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Quantifying Optimal Growth Policy

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Author Info

  • Volker Grossmann
  • Thomas M. Steger
  • Timo Trimborn

Abstract

The optimal mix of growth policies is determined within a comprehensive endogenous growth model. The analysis captures important elements of the tax-transfer system and accounts for transitional dynamics. Currently, for calculating corporate taxable income US firms are allowed to deduct approximately all of their capital and R&D costs from sales revenue. Our analysis suggests that this policy leads to severe underinvestment in both R&D and physical capital. We find that firms should be allowed to deduct between 2-2.5 times their R&D costs and about 1.5-1.7 times their capital costs. Implementing the optimal policy mix is likely to entail welfare gains.

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Bibliographic Info

Paper provided by DEGIT, Dynamics, Economic Growth, and International Trade in its series DEGIT Conference Papers with number c015_051.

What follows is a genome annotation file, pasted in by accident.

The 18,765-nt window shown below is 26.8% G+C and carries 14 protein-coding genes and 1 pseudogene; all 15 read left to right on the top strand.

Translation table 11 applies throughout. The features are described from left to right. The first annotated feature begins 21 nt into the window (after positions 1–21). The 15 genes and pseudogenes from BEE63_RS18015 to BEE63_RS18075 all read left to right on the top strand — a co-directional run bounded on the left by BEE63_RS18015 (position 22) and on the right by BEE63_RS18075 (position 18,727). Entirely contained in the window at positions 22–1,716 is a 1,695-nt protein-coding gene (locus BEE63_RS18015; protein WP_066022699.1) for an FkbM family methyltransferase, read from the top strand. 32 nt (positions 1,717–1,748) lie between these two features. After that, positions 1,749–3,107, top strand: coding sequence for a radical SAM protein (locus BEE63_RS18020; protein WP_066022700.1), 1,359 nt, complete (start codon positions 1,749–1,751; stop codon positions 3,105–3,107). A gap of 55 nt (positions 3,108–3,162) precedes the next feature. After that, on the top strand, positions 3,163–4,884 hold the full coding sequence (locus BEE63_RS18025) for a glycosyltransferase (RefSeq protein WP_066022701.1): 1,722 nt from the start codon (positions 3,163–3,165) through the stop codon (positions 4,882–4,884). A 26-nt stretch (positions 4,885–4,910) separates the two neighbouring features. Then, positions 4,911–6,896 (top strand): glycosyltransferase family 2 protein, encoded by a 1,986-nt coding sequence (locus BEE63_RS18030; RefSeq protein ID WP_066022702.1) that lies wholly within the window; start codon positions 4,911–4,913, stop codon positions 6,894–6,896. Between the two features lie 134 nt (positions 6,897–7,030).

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Length: 31 pages
Date of creation: Sep 2010
Date of revision:
Handle: RePEc:deg:conpap:c015_051

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Related research

Keywords: Economic growth; Endogenous technical change; Optimal growth policy; Tax-transfer system; Transitional dynamics;

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References

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Citations

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Cited by:
  1. Yu-Fu Chen & Michael Funke, 2010. "Global Warming and Extreme Events: Rethinking the Timing and Intensity of Environmental Policy," CESifo Working Paper Series 3139, CESifo Group Munich.
  2. Gómez, Manuel A. & Sequeira, Tiago N., 2014. "Should the US streamline its tax system? Analysis on an endogenous growth model," Economic Modelling, Elsevier, vol. 37(C), pages 113-119.
  3. Volker Grossmann & Thomas M. Steger & Timo Trimborn, 2012. "The Macroeconomics of TANSTAAFL," DEGIT Conference Papers c017_041, DEGIT, Dynamics, Economic Growth, and International Trade.
  4. Grossmann, Volker & Steger, Thomas M., 2013. "Optimal growth policy: The role of skill heterogeneity," Economics Letters, Elsevier, vol. 119(2), pages 162-164.
  5. Grossmann, Volker & Steger, Thomas & Trimborn, Timo, 2013. "Dynamically optimal R&D subsidization," Journal of Economic Dynamics and Control, Elsevier, vol. 37(3), pages 516-534.
  6. Prettner, Klaus & Werner, Katharina, 2014. "Human capital, basic research, and applied research: Three dimensions of human knowledge and their differential growth effects," Center for European, Governance and Economic Development Research Discussion Papers 186, University of Goettingen, Department of Economics.
  7. Oudheusden, P. van, 2012. "Dynamic Scoring Through Creative Destruction," Discussion Paper 2012-084, Tilburg University, Center for Economic Research.

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